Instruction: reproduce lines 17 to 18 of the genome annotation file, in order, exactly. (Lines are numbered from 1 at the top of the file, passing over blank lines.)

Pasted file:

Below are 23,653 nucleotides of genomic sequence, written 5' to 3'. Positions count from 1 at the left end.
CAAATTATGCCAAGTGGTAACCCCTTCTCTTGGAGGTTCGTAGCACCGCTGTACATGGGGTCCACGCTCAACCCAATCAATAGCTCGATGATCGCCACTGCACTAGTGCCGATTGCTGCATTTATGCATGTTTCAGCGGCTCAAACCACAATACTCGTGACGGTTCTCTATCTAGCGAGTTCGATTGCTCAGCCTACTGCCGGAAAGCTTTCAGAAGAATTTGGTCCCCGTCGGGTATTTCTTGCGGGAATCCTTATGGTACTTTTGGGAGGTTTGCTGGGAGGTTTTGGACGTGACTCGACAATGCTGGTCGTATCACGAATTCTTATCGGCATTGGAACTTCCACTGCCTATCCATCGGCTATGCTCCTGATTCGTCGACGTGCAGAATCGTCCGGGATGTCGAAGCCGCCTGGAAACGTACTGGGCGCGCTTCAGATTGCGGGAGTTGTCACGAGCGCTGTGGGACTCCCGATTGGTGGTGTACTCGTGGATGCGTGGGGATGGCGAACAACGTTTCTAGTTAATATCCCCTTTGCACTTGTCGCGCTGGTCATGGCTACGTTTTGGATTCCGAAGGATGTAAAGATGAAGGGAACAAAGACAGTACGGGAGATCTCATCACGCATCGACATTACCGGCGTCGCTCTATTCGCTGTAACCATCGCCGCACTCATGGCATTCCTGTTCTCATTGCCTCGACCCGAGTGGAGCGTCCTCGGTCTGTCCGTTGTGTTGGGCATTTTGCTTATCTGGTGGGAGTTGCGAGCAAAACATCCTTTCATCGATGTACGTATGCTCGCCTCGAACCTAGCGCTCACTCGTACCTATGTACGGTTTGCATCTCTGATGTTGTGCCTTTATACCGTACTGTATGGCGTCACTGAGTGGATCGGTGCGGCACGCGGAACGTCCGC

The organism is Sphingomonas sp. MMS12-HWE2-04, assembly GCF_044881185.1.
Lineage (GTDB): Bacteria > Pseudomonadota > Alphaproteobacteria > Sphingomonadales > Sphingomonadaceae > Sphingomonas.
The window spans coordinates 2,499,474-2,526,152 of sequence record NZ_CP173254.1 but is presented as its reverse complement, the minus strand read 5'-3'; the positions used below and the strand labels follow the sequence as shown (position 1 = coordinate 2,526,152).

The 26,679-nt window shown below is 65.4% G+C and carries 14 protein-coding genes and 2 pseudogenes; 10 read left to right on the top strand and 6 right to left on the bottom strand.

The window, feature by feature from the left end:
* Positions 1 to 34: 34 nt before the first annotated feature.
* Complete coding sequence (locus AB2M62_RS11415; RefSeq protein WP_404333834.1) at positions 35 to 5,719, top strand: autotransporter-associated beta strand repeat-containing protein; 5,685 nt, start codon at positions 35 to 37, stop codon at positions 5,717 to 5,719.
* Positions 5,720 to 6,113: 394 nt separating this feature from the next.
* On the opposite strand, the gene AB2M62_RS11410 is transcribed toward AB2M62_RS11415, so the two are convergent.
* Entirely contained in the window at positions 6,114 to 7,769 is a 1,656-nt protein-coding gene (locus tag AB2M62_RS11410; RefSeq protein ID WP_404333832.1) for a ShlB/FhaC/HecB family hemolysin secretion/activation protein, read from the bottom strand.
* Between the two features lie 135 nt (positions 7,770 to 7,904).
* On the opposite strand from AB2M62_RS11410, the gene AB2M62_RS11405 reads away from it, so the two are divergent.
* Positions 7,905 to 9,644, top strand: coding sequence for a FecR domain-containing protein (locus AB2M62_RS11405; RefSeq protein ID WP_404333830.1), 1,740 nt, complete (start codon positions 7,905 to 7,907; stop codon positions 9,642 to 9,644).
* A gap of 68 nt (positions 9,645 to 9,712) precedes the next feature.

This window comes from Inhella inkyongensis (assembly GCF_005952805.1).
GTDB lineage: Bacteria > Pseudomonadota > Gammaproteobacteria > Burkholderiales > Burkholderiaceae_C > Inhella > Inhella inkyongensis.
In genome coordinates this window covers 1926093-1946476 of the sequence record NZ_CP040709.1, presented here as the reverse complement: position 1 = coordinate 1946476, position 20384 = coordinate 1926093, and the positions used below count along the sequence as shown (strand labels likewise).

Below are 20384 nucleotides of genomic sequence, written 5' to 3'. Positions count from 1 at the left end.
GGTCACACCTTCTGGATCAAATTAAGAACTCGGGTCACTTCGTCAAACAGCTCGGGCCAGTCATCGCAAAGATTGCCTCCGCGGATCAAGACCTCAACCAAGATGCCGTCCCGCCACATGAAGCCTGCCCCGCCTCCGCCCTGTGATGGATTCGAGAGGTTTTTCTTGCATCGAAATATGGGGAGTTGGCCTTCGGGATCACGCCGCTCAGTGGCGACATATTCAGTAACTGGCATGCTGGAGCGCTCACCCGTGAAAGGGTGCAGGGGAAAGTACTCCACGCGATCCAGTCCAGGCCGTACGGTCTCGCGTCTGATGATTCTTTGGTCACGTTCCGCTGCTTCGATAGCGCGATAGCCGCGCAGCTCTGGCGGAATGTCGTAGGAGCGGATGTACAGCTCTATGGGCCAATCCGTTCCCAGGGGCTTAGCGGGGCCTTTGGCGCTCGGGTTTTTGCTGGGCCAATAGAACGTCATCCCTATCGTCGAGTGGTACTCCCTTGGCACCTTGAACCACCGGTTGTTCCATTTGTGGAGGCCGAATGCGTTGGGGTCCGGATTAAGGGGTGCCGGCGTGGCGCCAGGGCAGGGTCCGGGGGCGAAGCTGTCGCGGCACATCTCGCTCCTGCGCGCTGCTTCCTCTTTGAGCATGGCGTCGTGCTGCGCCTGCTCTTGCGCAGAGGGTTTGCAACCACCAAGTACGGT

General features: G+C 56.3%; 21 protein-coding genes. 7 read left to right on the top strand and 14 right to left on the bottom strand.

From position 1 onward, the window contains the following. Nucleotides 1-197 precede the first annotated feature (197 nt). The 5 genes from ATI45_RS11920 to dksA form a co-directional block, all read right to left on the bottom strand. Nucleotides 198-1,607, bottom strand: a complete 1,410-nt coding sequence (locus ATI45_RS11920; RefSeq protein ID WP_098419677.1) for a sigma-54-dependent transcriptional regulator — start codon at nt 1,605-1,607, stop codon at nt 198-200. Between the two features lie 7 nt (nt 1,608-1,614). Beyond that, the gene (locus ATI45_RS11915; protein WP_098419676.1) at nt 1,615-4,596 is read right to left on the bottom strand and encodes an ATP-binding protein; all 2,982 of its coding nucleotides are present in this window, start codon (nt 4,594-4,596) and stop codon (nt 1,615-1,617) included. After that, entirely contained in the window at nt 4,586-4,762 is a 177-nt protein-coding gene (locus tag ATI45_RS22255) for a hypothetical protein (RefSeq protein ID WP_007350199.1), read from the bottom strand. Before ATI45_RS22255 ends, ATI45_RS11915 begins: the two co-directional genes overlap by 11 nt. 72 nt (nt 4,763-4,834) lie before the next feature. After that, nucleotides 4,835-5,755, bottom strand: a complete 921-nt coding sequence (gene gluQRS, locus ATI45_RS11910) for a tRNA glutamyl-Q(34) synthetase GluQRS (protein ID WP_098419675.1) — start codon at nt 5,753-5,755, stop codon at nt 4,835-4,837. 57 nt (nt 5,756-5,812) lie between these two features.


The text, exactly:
This window comes from Inhella inkyongensis (assembly GCF_005952805.1).
GTDB lineage: Bacteria > Pseudomonadota > Gammaproteobacteria > Burkholderiales > Burkholderiaceae_C > Inhella > Inhella inkyongensis.